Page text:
TAHMO is working on various aspects: developing a better weather station; educating young people in Africa about climate change by providing schools an educational program and; developing local business cases with local entrepreneurs to cover the running costs of the weather stations, data collecting and data assimilation to ensure a sustainable future for the project. Last month, some of the TAHMO team members went to Ghana to work on developing business models together with local partners. In two weeks many potential business models have been generated, validated, prototyped and evaluated.
In Ghana TAHMO partnered up with a young social enterprise called Farmerline. They are a technology product company building supply chain and value chain solutions to integrate agricultural outputs of rural farmers in Africa/emerging markets. In Ghana Farmerline will be responsible for ‘packaging’ the climate data generated by TAHMO into a product which need to reach 10.000 small-holder cocoa farmers in a year and a half.
Boukje Vastbinder (TU Delft) was asked to help with the kick-off of the business case development and prepared a 4 day workshop to help planning the business case development process. Their findings can be found below.
Business Model Generation (day 1) Discussed our goals (success criteria and criteria of smart failures) and ‘designed’ 11 business models based on different concepts located in the different step of the cocoa value chain using the Business Model Canvas by A. Osterwalder, focusing on the core of the business case: WHAT?, WHO? and HOW?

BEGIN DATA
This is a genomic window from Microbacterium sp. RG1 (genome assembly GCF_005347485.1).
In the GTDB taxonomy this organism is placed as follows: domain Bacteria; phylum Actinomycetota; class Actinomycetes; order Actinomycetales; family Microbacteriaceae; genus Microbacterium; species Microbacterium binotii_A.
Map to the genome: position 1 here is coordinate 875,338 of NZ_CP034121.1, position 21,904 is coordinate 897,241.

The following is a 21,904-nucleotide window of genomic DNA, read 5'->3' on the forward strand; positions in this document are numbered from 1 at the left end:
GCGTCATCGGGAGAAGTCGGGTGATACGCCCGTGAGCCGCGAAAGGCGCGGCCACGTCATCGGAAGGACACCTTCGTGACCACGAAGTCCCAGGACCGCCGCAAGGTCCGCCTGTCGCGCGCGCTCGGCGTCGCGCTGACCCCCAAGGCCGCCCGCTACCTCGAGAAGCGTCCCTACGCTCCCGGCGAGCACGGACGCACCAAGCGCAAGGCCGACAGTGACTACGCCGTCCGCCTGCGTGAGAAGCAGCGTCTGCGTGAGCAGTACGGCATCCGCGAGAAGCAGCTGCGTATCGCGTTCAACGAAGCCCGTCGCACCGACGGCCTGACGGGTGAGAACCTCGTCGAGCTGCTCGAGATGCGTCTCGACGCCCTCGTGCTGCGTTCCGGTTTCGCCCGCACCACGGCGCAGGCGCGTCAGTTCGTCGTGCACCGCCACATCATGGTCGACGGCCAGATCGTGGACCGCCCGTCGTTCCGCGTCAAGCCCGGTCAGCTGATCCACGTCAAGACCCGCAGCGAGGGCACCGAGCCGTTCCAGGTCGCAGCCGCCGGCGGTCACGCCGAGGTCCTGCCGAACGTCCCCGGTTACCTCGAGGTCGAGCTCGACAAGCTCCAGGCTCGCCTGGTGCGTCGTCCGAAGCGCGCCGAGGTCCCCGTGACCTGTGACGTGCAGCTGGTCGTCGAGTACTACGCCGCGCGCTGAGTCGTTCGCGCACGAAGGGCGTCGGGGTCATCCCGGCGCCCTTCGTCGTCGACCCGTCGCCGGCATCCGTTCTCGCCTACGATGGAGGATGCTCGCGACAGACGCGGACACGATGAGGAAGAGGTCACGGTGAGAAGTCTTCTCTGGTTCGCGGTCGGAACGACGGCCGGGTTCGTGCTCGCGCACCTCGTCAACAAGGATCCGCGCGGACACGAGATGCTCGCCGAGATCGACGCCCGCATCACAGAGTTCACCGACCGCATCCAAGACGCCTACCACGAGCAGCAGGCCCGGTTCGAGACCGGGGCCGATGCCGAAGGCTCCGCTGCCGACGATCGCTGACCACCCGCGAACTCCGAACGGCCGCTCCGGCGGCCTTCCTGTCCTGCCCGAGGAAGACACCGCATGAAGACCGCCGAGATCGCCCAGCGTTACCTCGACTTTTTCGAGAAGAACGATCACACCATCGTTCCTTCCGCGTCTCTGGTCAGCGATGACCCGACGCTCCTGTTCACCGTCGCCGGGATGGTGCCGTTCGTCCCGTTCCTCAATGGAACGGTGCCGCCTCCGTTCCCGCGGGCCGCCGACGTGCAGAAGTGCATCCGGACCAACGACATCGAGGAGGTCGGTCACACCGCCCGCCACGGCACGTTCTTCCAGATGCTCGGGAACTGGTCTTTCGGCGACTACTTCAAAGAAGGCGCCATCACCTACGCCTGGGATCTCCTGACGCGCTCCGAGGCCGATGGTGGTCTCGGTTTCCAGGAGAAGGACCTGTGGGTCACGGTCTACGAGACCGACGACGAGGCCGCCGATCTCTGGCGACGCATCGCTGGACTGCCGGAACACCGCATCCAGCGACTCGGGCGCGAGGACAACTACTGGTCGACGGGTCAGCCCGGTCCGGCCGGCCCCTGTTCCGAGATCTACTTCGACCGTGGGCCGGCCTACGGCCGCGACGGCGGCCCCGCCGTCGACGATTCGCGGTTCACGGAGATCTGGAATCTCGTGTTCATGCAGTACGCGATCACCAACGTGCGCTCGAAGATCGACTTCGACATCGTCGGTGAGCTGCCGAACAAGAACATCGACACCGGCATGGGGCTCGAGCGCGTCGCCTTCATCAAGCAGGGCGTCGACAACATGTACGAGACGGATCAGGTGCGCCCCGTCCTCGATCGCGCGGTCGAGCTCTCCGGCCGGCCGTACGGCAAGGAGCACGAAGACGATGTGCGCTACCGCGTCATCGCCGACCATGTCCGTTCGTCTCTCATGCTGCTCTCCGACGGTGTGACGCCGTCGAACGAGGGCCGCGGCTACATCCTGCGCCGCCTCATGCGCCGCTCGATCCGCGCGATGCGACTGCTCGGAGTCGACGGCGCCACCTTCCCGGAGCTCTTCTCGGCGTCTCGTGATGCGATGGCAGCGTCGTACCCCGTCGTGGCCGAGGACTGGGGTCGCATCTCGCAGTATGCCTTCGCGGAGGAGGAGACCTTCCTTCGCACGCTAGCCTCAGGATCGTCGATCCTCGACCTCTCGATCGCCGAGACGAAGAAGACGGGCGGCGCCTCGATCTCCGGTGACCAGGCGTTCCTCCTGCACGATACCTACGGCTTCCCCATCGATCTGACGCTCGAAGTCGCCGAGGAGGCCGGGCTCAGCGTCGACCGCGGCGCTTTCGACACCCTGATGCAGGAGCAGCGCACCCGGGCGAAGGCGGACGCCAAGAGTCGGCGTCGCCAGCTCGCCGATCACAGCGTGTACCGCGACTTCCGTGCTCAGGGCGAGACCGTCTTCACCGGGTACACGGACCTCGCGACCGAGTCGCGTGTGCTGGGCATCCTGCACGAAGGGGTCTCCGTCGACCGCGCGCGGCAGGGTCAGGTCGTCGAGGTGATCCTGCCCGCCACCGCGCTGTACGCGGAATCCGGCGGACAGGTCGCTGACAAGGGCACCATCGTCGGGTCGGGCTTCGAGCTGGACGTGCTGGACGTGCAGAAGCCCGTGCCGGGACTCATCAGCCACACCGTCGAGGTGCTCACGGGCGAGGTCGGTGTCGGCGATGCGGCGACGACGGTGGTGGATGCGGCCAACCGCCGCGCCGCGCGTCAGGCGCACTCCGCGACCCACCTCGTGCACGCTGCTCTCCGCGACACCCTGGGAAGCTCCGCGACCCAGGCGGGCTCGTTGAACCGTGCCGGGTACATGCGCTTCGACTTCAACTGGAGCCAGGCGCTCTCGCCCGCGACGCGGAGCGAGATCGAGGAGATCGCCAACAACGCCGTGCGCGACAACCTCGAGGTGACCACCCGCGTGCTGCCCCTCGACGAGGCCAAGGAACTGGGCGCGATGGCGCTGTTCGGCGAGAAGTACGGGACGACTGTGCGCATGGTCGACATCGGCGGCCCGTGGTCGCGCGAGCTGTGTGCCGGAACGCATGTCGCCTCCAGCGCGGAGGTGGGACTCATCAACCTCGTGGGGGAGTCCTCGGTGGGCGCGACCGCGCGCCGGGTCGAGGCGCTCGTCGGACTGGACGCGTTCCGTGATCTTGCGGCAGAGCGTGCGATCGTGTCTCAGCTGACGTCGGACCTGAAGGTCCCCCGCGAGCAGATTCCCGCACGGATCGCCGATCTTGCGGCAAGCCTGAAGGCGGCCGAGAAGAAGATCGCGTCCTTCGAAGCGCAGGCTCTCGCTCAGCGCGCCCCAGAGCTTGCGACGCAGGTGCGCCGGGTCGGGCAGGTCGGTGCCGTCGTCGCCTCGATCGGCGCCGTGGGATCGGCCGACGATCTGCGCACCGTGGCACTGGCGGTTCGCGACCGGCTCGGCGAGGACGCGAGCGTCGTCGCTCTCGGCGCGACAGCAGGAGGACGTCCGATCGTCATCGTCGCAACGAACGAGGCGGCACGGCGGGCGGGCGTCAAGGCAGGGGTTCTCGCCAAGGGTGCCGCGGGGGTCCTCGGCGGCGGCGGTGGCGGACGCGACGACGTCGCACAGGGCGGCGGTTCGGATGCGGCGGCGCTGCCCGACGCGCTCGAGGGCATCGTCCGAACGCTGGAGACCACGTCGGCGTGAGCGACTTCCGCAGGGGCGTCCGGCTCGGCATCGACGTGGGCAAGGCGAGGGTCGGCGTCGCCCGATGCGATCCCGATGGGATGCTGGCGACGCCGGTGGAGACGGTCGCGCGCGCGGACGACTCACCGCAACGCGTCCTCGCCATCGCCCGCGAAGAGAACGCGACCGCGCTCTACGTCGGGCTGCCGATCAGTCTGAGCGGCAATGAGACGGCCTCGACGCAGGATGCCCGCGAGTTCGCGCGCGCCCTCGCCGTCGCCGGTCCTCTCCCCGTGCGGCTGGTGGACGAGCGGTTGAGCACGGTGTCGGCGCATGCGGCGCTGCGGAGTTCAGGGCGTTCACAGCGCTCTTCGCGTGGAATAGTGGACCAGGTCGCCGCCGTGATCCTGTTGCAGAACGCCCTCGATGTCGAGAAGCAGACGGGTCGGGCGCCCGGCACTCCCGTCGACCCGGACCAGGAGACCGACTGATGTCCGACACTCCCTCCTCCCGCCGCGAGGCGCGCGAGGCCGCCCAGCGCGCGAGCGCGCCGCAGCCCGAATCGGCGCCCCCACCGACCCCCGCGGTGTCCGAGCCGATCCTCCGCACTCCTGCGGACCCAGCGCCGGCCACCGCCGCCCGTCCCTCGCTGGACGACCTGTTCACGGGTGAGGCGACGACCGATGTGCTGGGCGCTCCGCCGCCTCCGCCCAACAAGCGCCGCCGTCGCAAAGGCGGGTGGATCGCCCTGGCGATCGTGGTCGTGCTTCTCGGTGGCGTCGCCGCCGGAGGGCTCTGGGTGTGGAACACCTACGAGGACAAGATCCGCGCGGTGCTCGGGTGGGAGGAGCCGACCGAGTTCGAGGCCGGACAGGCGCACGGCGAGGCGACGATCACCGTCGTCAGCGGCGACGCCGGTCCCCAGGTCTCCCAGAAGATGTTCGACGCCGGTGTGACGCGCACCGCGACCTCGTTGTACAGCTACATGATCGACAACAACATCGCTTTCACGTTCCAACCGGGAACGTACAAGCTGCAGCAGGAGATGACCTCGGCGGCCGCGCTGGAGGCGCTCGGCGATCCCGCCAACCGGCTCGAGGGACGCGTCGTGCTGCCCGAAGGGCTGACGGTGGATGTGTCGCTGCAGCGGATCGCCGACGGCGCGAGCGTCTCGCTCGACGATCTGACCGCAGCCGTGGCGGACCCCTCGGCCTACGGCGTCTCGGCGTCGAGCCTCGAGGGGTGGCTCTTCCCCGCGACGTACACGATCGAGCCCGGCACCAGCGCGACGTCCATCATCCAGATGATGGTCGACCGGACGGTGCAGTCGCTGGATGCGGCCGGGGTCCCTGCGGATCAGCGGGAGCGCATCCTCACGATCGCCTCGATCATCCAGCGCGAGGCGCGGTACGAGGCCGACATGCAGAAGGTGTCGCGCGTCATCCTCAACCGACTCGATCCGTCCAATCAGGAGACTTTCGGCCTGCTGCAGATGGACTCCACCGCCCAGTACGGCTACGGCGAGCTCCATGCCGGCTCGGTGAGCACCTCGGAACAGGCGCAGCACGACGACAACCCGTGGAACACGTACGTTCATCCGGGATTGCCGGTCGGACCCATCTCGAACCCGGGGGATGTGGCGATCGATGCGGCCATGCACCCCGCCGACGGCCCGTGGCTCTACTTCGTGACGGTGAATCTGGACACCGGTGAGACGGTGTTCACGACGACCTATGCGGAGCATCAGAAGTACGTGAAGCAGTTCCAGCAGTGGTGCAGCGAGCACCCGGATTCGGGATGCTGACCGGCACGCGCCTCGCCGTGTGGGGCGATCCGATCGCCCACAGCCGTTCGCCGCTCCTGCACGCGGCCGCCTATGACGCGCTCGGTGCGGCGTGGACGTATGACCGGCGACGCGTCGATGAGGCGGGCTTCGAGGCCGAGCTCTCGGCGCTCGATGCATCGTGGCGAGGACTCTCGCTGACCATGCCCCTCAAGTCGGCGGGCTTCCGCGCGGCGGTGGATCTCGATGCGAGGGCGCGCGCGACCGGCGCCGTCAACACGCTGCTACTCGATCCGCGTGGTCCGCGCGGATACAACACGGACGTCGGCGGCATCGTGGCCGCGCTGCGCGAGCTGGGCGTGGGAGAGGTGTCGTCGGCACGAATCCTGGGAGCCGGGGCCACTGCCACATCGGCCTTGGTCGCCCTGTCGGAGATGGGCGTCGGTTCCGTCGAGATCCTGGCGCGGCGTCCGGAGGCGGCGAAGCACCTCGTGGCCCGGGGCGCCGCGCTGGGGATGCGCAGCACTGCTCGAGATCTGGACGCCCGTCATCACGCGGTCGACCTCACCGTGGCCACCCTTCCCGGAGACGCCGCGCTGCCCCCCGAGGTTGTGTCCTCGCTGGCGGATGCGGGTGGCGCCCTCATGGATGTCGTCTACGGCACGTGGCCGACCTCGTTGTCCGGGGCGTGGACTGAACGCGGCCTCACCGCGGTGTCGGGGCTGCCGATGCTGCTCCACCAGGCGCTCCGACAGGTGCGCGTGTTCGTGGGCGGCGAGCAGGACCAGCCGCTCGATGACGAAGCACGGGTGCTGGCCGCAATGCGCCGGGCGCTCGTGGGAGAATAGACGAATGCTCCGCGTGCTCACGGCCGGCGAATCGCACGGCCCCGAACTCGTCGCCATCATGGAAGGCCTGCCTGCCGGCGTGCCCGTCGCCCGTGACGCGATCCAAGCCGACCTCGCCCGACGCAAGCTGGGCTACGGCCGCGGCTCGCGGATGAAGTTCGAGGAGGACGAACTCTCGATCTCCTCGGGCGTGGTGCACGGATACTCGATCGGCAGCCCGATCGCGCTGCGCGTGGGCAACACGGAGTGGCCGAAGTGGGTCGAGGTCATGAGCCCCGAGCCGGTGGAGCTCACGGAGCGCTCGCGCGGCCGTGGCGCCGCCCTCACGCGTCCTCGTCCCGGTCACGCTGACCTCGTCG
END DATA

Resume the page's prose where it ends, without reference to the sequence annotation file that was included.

Business Model Validation (day 2) Further developed the concepts by distilling the questions we still need to get answers to, out of our Business Model Canvases and by thinking of ways to validate these questions. This resulted in a plan of approach for every business case which we mapped on the wall to see where we could make smart combinations to save money, time etc. if we would continue with all these business cases.
Business Model Prototyping (day 3 and following) Fieldwork! We visited a cocoa farm near Kumasi and interviewed the 96 year old farmer and 54 other farmers in his neighborhood and we set up meetings with many of the other potential partners/clients within the value chain of cocoa we identified like input suppliers (fertilizers, pesticides), credit/insurance suppliers, cocoa grinders, cocoa cooperatives, government, certification institutes etc. These meetings helped to find answers to our questions and often even resulted into improvements for our business case concepts or even new concepts, which we could add to the wall.
Business Model Evaluation (day 4 – end of the 2 weeks visit) As part of the business development process we ended the workshop by evaluating the validated business case(s) to ensure that the current model(s) will support our plans for growth. We also talked about what could be the next step in the process of developing a viable business case for TAHMO, how to continue the collaborations with all the different parties and how to report our progress.
All of these steps were supported by a process of brainstorming and visual thinking. Visual thinking and brainstorming are indispensable to working with business models and we really encourage the teams we have worked with to use visual tools such as drawings, pictures, sketches, diagrams, and post-it notes to construct and discuss meaning. Because business models are complex concepts composed of various building blocks and their interrelationships, it is difficult to truly understand a model without sketching it out. Boukje Vastbinder brought worksheets, post-it notes and other materials to help this process.